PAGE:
Tag Archives: blood sugar

2-Minute Detox Drink

Let’s face it: we live in a toxic world. We take in toxins every day, even with a clean diet and natural home and bodycare products. So, let’s do something everyday to help our bodies deal with these toxins.

This is my version of Daily Health Post’s quick detox drink. I dropped the cinnamon powder, which is hard to mix in, and replaced it with cinnamon tincture. Now you don’t need to use a blender, and it is even easier to start your day in a healthy way.

cinnamon-92594_1280

2-Minute Detox Drink
• 2 tablespoons Apple Cider Vinegar
• 2 tablespoons Freshly Squeezed Lemon Juice
• 1 tablespoon Honey
• 1-3 dropperfuls Cinnamon tincture
• Pinch of cayenne (optional)
• 1 dropperful of Turmeric tincture (optional)
• 12 to 16 ounces of water

Stir together all ingredients except the water until the honey is dissolved.
Add the water and stir.
Drink every morning before breakfast to support detoxification and metabolism.

Benefits of these Power Ingredients

Apple Cider Vinegar– may help blood pressure, blood sugar, body aches and more

Lemon Juice– great liver activator and source of antioxidants

Honey– provides a little bit of sweet and some antimicrobial benefits

Cinnamon– supports healthy blood sugar and fights troublesome bacteria and yeast

Cayenne– stimulates metabolism

Turmeric– popular inflammation fighter that also supports liver health

Try this simple recipe to see the dramatic results that can come from fighting toxins. Some people notice improved digestion, clearer skin, weight loss, lower blood pressure, and more.

Stevia Beats Artificial Sweeteners For Blood Sugar

When I learned that artificial sweeteners are contributing to blood sugar problems, I decided that I needed to review the research on stevia to see how it compared. It turns out the news is good on stevia.

A recent and very thorough study on artificial sweeteners demonstrated that they are contributing to higher blood sugar levels after meals. The study showed that people consuming artificial sweeteners have different bacteria living in their gut. Then, healthy people who didn’t use artificial sweeteners were given saccharin for 6 days. Four out of the seven developed high blood sugar. The researchers used mice to determine that changes in gut bacteria were the cause. These new bacteria contributed to the absorption of some of the carbohydrates we don’t normally absorb. These new bacteria seem to make it as if we had eaten a higher carbohydrate meal. In studies on rats, saccharin, sucralose (Splenda), and aspartame (Equal and NutraSweet) were all shown to have equal negative effects on gut bacteria and blood sugar. The researchers are suggesting that these artificial sweeteners are contributing to both diabetes and obesity.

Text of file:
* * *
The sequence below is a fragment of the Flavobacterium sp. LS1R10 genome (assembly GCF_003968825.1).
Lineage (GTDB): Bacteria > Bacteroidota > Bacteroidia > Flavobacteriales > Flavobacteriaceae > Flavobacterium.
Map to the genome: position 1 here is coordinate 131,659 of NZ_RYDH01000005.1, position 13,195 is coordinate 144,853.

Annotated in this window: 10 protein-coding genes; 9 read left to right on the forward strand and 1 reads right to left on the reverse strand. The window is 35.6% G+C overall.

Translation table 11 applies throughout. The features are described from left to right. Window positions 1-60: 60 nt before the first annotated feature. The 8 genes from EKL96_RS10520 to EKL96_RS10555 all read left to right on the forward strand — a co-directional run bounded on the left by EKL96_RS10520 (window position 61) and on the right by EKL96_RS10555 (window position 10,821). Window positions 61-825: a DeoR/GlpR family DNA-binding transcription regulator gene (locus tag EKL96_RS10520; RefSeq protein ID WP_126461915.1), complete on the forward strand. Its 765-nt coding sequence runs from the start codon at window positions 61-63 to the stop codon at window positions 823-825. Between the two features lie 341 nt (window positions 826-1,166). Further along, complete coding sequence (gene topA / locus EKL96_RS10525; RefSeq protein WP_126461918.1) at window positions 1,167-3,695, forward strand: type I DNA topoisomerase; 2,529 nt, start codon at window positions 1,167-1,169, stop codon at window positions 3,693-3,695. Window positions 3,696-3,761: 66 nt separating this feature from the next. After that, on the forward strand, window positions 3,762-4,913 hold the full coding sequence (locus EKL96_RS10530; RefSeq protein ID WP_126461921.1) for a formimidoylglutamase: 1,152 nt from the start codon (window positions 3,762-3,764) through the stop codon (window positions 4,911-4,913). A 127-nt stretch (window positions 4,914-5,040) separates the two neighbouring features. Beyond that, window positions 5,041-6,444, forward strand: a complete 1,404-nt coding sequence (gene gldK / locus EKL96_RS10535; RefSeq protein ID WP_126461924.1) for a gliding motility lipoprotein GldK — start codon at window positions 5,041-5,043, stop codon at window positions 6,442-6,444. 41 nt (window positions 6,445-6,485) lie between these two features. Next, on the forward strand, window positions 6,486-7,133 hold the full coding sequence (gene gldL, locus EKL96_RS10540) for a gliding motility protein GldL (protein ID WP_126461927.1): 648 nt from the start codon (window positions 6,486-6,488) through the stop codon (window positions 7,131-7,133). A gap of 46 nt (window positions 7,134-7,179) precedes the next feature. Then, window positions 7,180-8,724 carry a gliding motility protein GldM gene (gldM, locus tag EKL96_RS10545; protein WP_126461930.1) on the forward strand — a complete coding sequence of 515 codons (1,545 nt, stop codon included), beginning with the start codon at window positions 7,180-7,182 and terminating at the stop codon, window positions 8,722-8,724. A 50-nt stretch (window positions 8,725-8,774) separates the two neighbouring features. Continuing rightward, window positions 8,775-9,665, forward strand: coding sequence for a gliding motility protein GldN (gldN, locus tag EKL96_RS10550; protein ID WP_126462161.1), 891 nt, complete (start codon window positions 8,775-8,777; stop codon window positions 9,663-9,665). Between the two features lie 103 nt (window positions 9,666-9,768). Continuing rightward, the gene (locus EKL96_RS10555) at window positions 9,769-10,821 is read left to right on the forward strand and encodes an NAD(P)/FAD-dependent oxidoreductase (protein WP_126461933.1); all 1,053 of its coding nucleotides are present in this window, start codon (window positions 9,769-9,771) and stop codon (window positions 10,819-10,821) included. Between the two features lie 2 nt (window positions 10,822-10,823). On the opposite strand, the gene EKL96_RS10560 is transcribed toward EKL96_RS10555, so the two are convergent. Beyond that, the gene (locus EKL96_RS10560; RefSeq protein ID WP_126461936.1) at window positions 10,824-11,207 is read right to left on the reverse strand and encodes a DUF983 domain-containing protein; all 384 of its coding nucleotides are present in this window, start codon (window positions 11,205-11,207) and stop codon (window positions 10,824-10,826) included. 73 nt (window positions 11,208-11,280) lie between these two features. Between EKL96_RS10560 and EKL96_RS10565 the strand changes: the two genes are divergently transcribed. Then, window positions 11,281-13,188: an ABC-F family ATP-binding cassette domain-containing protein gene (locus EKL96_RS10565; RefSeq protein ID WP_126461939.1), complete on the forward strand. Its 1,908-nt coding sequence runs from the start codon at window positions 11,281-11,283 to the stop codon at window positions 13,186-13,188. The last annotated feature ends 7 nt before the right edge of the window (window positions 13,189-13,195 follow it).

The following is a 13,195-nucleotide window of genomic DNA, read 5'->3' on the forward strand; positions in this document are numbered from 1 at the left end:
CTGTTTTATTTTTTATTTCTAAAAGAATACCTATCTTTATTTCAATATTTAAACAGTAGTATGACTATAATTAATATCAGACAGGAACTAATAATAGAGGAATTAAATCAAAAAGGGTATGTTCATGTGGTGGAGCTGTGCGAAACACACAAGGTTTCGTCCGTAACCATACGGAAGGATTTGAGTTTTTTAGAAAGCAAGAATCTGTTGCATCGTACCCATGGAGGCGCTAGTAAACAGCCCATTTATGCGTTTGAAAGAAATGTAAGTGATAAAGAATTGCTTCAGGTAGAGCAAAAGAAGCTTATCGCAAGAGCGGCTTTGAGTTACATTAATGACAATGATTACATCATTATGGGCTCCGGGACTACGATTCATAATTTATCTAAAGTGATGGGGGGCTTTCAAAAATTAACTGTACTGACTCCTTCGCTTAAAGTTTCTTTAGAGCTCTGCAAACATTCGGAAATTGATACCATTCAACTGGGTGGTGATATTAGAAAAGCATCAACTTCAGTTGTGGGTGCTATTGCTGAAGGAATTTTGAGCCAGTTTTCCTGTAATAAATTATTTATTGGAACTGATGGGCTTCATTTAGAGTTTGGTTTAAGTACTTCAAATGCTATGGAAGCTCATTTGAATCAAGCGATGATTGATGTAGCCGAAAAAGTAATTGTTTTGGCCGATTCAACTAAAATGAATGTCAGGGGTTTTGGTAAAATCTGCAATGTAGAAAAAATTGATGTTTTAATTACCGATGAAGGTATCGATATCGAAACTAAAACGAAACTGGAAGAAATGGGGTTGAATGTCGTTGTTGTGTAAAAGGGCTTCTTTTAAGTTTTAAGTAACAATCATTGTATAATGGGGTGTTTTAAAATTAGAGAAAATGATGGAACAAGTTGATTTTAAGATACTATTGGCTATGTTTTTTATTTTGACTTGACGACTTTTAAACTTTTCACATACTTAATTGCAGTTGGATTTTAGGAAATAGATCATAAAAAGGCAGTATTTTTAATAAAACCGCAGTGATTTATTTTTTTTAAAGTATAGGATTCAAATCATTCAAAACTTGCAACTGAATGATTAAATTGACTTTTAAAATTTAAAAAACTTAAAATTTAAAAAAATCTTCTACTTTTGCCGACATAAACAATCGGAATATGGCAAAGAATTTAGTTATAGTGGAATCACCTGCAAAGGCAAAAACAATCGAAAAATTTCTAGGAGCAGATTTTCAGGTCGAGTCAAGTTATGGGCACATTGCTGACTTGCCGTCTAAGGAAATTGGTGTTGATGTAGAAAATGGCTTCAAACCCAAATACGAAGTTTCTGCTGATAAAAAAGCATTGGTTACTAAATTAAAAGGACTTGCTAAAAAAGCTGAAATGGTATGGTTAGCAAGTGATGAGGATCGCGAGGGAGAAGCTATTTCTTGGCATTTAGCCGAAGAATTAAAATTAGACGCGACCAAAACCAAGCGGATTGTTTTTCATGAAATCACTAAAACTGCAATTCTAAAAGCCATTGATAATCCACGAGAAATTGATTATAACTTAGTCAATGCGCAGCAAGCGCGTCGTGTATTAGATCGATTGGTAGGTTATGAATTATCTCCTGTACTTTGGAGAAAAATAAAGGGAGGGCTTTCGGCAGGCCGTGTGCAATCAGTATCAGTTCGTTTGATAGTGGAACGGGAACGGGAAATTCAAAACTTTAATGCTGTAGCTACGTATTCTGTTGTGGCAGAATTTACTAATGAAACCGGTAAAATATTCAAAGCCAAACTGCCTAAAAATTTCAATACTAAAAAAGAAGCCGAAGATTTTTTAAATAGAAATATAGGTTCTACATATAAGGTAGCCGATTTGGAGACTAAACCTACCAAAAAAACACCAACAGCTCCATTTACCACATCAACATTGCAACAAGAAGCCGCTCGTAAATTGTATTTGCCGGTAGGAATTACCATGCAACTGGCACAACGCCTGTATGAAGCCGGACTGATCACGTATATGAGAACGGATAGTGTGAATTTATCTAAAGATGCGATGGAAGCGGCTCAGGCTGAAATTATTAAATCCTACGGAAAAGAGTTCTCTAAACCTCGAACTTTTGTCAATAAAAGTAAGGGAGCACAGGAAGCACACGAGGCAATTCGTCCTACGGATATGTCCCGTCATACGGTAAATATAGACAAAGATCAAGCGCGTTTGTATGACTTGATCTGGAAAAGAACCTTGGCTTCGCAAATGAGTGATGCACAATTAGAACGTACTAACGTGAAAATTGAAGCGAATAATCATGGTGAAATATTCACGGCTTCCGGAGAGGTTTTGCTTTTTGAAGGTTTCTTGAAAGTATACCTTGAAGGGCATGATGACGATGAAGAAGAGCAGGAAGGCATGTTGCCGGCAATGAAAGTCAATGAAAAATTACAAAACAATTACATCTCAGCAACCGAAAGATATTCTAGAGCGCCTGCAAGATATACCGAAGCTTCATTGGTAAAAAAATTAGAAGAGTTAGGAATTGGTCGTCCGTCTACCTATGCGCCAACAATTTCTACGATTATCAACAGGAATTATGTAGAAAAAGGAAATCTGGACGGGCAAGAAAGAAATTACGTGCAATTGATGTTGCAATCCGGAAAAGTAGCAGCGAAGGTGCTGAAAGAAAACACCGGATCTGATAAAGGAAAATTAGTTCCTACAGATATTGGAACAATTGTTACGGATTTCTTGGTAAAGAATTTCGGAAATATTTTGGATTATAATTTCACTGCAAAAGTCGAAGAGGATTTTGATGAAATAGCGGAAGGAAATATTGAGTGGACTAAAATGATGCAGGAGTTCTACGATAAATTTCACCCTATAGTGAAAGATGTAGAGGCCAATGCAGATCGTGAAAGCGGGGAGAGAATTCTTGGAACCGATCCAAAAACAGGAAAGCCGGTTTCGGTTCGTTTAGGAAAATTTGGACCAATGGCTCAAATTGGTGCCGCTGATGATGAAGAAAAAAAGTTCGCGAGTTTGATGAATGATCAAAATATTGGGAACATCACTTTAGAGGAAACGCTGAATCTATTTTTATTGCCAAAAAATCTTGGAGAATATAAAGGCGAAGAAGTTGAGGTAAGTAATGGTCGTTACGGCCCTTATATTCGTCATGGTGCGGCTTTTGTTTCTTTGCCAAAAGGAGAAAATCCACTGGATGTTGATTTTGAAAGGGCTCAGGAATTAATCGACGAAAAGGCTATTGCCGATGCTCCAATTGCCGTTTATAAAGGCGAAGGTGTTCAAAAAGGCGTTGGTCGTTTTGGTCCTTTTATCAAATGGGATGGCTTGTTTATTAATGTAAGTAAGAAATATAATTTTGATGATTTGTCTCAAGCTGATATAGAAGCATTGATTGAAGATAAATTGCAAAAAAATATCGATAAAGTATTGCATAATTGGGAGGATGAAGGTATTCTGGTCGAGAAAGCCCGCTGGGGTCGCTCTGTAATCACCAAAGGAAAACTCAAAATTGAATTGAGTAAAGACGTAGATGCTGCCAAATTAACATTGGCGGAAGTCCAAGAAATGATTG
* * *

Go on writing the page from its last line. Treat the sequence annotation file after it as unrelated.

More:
Stevia

Stevia

So this left me with the question of whether stevia might do the same thing. Stevia is a plant from South America that is now popular as a natural non-caloric sugar alternative. But unlike the artificial sweeteners, stevia holds promise of helping people with blood sugar problems. Participants eating stevia-sweetened foods before a meal showed lower blood sugar and insulin levels after the meal compared to participants given aspartame or sugar-sweetened foods. The study also showed that eating stevia before a meal didn’t lead to increased calorie consumption during the meal. Many other studies are pointing to stevia as an agent that may help with insulin resistance, the issue responsible for most cases of diabetes.

Stevia is very sweet and can have an aftertaste somewhat similar to artificial sweeteners. I find it helpful to use a little bit less than I think I need so that my food is not overly sweet. This cuts down on the aftertaste too. I am also a big fan of the flavored stevia liquids, such as the cinnamon flavored on I like to put in my tea. To read more about stevia and xylitol, the other sugar alternative I use sometimes, here is a great article from LifeExtension.

Granny’s Pickled Okra Recipe

This unusual cool spell has made me start thinking it is already fall. Like women and grannies of the past, I spend considerable effort in the summer and fall getting ready for winter. While my husband gathers firewood for us, my job is to preserve the summer’s harvest so we have an abundance of our own food through out the winter.